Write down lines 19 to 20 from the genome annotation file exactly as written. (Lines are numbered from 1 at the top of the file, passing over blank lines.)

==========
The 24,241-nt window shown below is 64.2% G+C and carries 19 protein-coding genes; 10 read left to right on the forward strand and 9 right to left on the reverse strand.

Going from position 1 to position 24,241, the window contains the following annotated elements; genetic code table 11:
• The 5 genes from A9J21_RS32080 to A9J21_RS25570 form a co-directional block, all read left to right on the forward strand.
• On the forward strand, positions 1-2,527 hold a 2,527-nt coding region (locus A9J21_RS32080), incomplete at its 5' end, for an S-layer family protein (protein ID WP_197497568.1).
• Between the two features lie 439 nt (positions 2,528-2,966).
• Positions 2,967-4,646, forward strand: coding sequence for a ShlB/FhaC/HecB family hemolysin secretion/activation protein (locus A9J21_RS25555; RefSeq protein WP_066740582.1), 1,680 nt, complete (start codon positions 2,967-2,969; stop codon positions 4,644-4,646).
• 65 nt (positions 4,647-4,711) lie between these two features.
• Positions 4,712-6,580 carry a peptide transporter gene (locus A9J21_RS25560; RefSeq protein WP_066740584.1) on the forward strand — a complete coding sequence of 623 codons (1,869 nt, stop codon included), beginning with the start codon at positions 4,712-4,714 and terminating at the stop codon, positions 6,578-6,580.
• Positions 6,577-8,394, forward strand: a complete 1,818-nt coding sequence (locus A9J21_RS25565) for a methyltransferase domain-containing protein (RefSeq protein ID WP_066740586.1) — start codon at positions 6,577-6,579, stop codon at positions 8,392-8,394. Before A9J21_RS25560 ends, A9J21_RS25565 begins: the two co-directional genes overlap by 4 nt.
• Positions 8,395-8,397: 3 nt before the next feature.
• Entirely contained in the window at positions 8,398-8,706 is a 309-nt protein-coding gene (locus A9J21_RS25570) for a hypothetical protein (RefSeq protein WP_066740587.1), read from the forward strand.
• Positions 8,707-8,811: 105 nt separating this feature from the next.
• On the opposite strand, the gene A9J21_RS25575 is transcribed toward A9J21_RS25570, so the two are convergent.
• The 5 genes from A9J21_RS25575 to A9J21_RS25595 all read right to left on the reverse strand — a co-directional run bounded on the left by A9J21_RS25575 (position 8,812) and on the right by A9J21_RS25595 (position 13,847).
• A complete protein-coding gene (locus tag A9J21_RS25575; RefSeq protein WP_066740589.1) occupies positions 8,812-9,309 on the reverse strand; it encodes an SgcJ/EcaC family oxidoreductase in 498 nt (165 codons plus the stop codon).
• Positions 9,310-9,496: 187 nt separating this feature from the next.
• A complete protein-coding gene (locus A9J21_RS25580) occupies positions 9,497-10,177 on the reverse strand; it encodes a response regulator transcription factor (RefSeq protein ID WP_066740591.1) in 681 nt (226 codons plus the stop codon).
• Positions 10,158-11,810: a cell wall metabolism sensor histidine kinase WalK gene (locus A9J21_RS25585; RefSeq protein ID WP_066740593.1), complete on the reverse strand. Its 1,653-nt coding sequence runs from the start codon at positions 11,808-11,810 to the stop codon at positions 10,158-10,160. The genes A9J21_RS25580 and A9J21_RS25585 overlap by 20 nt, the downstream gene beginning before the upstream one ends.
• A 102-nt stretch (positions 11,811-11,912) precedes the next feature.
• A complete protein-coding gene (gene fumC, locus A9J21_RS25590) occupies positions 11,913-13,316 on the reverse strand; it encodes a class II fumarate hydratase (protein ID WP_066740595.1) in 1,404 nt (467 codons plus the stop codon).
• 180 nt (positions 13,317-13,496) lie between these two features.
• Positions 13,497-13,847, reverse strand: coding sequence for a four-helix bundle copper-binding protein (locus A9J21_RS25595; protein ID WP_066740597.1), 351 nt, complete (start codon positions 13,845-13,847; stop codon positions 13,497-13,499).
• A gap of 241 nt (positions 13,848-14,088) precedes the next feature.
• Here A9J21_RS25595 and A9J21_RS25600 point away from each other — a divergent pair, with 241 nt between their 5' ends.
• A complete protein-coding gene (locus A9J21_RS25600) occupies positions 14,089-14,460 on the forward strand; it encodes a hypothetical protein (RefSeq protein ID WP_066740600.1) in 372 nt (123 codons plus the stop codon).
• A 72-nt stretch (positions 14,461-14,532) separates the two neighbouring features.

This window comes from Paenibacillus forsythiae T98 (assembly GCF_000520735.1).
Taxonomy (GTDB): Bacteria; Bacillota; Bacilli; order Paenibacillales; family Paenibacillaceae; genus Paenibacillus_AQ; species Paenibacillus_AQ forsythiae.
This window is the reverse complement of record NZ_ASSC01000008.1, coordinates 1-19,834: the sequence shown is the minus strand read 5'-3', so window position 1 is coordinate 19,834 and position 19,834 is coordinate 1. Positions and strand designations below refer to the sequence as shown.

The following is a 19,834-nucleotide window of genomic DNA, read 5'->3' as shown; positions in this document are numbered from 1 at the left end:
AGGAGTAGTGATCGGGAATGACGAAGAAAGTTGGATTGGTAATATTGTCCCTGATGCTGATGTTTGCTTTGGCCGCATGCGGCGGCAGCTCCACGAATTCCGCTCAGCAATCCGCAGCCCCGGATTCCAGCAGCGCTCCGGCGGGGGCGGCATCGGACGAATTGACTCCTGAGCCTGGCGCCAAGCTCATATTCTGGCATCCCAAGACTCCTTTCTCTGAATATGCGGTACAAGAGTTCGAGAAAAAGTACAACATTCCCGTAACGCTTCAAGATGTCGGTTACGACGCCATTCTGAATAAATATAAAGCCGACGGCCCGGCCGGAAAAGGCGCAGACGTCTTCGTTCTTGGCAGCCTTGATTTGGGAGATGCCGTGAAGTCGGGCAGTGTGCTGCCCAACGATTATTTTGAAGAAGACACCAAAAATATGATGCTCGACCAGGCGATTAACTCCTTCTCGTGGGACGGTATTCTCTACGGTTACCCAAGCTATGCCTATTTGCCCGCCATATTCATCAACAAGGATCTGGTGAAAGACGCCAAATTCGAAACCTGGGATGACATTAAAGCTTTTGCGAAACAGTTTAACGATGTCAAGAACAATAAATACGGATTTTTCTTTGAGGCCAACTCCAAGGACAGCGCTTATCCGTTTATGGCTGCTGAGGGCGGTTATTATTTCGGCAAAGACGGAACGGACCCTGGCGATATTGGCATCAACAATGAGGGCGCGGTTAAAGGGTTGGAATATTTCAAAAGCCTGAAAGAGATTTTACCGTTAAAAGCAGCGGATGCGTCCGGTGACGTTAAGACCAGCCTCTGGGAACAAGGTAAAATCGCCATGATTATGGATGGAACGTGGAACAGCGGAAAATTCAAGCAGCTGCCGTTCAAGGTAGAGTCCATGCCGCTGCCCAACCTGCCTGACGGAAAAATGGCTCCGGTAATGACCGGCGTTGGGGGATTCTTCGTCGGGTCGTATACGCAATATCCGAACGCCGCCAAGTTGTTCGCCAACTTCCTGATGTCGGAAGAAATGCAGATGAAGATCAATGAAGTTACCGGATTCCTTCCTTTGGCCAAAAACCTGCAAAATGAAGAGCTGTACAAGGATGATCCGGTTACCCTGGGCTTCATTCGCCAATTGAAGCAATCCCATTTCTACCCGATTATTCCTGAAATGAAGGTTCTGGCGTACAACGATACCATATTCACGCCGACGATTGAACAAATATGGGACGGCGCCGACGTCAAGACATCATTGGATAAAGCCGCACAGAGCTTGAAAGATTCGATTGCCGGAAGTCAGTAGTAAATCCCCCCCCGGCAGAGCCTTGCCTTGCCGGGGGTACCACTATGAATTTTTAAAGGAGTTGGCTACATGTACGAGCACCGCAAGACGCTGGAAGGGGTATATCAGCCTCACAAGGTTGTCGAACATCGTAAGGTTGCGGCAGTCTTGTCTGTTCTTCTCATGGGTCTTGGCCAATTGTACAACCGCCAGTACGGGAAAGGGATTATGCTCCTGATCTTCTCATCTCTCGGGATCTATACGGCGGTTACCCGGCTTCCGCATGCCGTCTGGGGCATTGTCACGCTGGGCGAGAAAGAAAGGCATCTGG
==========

• A 102-nt stretch (positions 11,811-11,912) precedes the next feature.
• A complete protein-coding gene (gene fumC, locus A9J21_RS25590) occupies positions 11,913-13,316 on the reverse strand; it encodes a class II fumarate hydratase (protein ID WP_066740595.1) in 1,404 nt (467 codons plus the stop codon).